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Structured Observations and the Competing Hazards Model – Lessons from SaniPath in Ghana

Y Wang, CL Moe, P Teunis

UNC Water Microbiology Conference (May 2017)

In May, 2017, Yuke (Andrew) gave an oral presentation at the UNC Water Microbiology Conference in Chapel Hill, NC about the SaniPath study in Accra, Ghana. The presentation explained how simulated behaviors were generated based on structured observations and how these simulations could be utilized to  generate fecal microbe transfer networks that can inform frequency, duration, and sequences of behaviors.

Access presentation here

THREE Great Features of the Sanipath Tool

The SaniPath team has created an exposure assessment tool for low-resource, urban areas with poor sanitation. Key features of the tool include its accessibility, its easy to understand results, and its potential to influence policy.

1. The SaniPath Tool is easy to use and understand

The SaniPath Tool was designed to be used independently by a variety of organizations interested in improving urban sanitation. A detailed user guide for data collection and laboratory work, automated analyses, and output that can be understood by anyone with a basic scientific background, make the tool easy to use and understand. Minimum requirements for use of the tool include:

  • A funding source (ex: local government or international organization)
  • A lab with the ability to detect E. coli and technicians to carry out the procedures in a sterile environment
  • A team with experience conducting surveys
  • A local group to distribute results to government and policy makers

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Eddy Perez: The Necessity of Data and Government Involvement in Meeting the New SDGs

Here in the United States, newspaper headlines, radio talk show hosts and television news anchors are screaming about the city of Flint, Michigan and its abject failure to provide basic WASH services to its citizens. To a large degree, the impetus for this outrage and subsequent flurry of promises to address the problem stemmed from data showing high levels of lead in the drinking water and high incidence of lead poisoning in children. It turns out that the water contamination problem started over two years ago and that government officials at both the local and state level were aware of the problems and risks, but largely ignored or even flat out denied the existence of a dangerous threat to public health. Increasingly, political observers attribute this lack of action to the fact that Flint is a poor city with a high percentage of African-American residents.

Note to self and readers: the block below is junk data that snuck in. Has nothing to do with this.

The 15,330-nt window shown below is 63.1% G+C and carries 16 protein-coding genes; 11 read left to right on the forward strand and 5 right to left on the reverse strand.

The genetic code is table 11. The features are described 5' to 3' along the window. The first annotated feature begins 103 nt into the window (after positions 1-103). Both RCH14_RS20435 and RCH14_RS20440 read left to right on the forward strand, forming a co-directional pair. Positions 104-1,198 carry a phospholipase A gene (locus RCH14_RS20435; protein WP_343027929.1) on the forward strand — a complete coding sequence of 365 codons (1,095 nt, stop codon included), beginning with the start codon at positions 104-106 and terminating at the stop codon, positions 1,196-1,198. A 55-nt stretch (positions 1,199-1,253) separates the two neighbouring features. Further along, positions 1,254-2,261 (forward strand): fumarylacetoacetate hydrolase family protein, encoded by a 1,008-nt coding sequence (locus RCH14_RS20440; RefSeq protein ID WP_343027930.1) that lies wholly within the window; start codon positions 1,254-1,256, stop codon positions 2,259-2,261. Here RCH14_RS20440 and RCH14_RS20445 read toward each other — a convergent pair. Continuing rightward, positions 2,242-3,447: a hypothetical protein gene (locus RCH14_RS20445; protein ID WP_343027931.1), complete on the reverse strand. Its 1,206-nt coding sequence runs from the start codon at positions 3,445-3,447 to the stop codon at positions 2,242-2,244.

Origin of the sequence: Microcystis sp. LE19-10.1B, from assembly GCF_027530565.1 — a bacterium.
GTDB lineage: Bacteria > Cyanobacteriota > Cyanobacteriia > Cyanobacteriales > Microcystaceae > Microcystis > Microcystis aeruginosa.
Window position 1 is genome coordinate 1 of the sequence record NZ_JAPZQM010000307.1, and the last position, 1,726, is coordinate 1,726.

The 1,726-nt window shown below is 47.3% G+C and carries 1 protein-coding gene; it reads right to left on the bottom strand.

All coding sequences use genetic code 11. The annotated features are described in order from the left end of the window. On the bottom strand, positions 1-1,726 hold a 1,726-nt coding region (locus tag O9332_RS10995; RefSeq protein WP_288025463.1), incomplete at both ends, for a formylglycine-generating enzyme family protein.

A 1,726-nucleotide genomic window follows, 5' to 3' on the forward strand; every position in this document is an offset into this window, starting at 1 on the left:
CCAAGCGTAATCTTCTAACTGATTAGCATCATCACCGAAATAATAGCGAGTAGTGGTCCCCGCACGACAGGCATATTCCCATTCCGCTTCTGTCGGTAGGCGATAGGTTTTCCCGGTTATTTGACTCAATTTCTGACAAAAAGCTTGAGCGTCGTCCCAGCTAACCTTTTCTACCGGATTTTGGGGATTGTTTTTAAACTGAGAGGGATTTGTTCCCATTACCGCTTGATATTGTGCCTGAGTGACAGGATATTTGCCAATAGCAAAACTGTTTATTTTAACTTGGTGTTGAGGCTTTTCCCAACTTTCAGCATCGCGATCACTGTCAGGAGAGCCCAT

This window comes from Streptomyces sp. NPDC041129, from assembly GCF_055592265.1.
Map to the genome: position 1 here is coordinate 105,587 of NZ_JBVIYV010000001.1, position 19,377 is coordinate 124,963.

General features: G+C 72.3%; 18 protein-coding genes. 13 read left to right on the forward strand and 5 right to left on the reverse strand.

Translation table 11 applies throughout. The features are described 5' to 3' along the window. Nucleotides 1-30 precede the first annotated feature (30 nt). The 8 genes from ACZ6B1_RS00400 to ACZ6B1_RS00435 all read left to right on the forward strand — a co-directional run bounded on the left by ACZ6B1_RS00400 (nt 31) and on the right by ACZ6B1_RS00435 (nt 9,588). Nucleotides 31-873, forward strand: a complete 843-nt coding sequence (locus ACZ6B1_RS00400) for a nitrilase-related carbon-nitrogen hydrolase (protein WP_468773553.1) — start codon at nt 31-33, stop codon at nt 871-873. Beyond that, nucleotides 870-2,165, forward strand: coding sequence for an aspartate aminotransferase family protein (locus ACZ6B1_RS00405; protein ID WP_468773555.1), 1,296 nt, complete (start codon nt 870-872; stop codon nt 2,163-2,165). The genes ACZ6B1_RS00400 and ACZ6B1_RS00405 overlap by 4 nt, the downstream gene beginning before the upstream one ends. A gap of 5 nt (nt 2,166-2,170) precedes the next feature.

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SaniPath Takeaways from 2015 and Hopes for the New Year

This past year has been full of valuable meetings and conferences for the SaniPath team and we have been able to both collect more data from our tool as well as begin to publish results. We have outlined some of the highlights.

1. We attended and presented in exciting Sanitation Conferences around the World

Suraja Raj was able to kick off 2015 by representing SaniPath at the Fecal Sludge Management (FSM3) conference in Hanoi, Vietnam in January. She presented on the SaniPath Tool and how it can impact urban sanitation. SaniPath team members Christine Moe, Eddy Perez, Suraja Raj, and David Berendes collaborated with World Bank’s Water and Sanitation Program (WSP), and the German Society for International Cooperation (Gesellschaft für Internationale Zusammenarbeit or GIZ) to lead a workshop at FSM3 that focused on the use of diagnostic tools to assess fecal sludge management at a city-wide scale.READ MORE

Making Academic Research Useful for Practitioners

The SaniPath Tool has been developed through rigorous research by Dr. Christine Moe and her team at the Emory University’s Center for Global Safe Water, Sanitation, and Hygiene. However, to date, there has been limited application of the tool and use of the information gathered to inform investments and interventions aimed at improving sanitation. In order to improve the SaniPath Tool, the Emory team formed an Advisory Committee to seek input on how to effectively use the findings and recommendations from the SaniPath Tool to influence urban sanitation investments, policies, and programs to benefit the urban poor. The Advisory Committee is made up of leaders in the urban sanitation field from development banks, universities, and funding agencies as well as government programmers, practitioners, and policy makers.

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